Image: Brijesh Patel
May 16 2011
I am still trying to process the weekend’s curious news that Marks & Spencer has appointed Marcel Wanders as a design consultant. Wanders is Dutch, but that’s not the (whole) problem. His countrymen made a big historic reputation as stern and relentless practitioners of joylessly severe, but beautifully fastidious, typography. Or modern architecture of such calculated seriousness that it made a reading of the management accounts in the Béguinage at Breda seem, by way of contrast, like a night on Paul Allen’s boat.
Perhaps in polar reaction, the Dutch recently abandoned straight edges and high intelligence in industrial and furniture design. Indeed, the descendants of Rietveld and Mondrian were the first to embrace formal frivolity and make a virtue of aesthetic fuss, a might too enthusiastically in my view. And in this assault on good sense, Marcel Wanders was in the van. I think he was probably driving. You want a crocheted plastic lampshade in a difficult shade of red? He is your man. A chair leg with silly fake turning? Step this way.
Wanders’ appointment is the more odd because it is not two months since Marks & Spencer announced that Terence Conran’s design businesses were to be charged with the huge task of making the heirs of St Michael a credible supplier of furniture and dry goods. I think I know what happened: a slow-eyed, but persistent, brand consultant whispered something about the Wallpaper generation and how M&S was ignoring an influential community of consumers frustrated by the over-supply in British shops of lazy, suburban tat.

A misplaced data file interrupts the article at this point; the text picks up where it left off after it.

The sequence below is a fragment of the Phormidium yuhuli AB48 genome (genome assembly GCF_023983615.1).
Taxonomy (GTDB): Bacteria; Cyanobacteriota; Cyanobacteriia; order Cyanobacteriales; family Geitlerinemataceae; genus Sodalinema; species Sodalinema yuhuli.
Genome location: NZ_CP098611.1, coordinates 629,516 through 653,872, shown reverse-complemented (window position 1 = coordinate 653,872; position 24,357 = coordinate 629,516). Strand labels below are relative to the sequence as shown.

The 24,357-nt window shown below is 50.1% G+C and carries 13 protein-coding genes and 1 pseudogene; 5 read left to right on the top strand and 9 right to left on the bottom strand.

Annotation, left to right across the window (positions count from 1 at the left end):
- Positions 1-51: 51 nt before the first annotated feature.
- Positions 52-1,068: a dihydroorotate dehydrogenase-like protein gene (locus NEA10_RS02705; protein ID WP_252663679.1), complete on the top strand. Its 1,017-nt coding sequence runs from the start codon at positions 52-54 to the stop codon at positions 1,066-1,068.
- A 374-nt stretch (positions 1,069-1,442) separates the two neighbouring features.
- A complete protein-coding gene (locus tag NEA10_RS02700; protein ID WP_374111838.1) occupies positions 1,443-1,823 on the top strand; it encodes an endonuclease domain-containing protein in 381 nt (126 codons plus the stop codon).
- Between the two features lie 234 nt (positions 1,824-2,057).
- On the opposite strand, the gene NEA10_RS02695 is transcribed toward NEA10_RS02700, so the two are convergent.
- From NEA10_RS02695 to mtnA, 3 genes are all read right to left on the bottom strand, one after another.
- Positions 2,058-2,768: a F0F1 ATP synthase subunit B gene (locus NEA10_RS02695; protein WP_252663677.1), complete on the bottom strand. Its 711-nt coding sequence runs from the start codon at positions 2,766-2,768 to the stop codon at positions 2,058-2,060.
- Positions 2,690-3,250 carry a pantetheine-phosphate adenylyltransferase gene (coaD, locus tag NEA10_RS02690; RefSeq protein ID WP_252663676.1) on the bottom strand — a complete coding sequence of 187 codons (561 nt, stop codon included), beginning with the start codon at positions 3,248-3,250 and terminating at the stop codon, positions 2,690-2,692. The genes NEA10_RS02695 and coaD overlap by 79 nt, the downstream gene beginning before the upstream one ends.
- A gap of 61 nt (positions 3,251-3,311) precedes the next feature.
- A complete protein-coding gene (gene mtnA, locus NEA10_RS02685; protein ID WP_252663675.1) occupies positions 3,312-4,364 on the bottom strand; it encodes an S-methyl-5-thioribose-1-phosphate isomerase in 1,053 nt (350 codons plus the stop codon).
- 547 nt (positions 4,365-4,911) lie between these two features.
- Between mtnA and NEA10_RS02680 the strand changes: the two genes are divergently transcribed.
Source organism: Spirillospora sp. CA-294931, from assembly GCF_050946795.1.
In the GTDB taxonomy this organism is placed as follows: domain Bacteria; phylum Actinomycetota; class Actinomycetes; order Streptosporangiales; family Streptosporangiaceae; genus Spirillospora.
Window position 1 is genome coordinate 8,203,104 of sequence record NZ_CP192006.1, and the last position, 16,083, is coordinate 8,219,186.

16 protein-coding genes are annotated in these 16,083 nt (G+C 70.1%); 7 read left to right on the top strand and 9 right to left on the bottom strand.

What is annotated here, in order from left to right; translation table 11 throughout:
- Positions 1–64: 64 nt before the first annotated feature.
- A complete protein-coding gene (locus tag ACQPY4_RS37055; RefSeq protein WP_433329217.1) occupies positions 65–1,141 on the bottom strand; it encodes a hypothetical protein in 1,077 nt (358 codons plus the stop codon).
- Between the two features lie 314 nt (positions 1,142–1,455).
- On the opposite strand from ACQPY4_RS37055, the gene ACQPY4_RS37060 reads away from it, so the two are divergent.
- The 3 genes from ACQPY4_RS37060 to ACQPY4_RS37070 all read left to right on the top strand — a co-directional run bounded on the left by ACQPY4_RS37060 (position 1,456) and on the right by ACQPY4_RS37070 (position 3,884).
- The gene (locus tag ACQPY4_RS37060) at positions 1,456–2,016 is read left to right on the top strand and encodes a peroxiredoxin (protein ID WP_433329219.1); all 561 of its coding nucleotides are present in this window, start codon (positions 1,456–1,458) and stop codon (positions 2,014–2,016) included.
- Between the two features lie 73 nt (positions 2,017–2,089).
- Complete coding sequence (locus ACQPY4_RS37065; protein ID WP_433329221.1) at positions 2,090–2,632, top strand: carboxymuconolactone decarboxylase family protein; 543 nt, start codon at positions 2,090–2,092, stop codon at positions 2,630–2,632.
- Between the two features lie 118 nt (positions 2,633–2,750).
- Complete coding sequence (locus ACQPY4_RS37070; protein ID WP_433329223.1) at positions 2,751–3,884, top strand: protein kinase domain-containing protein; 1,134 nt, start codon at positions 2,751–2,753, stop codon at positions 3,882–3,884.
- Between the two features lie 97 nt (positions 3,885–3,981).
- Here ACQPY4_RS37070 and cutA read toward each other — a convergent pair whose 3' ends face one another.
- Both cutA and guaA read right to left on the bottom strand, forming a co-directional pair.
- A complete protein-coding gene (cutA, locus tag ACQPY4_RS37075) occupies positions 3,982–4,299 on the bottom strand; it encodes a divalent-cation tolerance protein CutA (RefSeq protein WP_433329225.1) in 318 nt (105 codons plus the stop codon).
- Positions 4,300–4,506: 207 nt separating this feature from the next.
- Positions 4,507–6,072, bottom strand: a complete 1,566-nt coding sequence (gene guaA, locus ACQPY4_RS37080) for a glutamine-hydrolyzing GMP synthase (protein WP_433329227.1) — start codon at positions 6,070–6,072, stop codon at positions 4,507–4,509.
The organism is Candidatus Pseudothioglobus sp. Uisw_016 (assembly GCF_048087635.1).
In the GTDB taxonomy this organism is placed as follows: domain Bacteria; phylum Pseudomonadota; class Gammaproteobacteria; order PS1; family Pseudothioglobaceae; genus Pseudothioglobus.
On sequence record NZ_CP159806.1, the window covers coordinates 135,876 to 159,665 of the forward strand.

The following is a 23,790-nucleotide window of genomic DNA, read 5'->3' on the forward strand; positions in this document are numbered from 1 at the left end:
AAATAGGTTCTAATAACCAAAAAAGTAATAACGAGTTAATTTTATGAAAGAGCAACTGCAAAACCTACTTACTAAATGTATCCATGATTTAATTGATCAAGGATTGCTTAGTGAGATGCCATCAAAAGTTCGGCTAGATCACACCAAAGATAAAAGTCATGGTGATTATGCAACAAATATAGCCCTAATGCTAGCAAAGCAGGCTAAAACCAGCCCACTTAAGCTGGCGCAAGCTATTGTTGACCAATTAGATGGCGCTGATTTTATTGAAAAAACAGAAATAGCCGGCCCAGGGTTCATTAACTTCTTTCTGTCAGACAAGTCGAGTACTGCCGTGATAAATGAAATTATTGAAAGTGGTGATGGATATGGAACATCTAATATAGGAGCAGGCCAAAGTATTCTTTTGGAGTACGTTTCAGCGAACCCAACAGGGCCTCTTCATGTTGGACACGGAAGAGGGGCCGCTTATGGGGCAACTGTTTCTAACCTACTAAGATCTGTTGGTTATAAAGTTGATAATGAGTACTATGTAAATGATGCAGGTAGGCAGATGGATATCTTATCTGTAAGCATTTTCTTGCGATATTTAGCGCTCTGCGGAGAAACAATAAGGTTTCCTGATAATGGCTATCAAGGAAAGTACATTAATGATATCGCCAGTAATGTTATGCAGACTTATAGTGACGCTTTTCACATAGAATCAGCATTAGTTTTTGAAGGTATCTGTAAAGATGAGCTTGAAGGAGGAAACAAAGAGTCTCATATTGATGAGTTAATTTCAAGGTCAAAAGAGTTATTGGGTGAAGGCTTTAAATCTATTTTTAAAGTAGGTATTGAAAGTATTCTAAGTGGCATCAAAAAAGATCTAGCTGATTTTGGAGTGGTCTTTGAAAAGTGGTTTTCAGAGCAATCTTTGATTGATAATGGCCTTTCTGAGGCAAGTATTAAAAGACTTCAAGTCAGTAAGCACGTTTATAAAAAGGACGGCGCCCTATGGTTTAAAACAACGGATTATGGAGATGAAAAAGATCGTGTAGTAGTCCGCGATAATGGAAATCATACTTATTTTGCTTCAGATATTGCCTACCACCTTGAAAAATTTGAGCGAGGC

The problem here is that the effortfully hip Wallpaper is itself a sort of antique collector in Converse hi-tops. Time, I think, urgently to re-state some important design principles. I interviewed the great Dieter Rams in 1980. He told me, as he has told me many times before and since: “We will in future have less furniture to produce, simply because enough of it exists… The use of wood will continue to decline… plastics will continue to rise in price… we will have no other choice… but to return to simplicity and to purity.” I love that.
A week of How To Spend It diary that began on a Boris bike ends tonight in an Aston Martin Rapide. In half an hour I am being chauffeured to the launch of the Aston Martin Cygnet, the company’s first small car. Truth is, it’s not really an Aston at all, but a gussied-up Toyota iQ which has been adopted into the range so as to reduce the corporate average fuel consumption. This statistic it will provide, but at what cost to years of patiently accumulated semantics? But never mind, there will be a clueless brand consultant to explain away all the waste of shame. If one thing describes our contemporary condition, it is not a crocheted plastic lampshade, but the idea that nothing is ever quite as it seems. Survival or revival? Edition or re-edition? I will muse on this while I return to the simplicity and purity of sumptuous cream leather.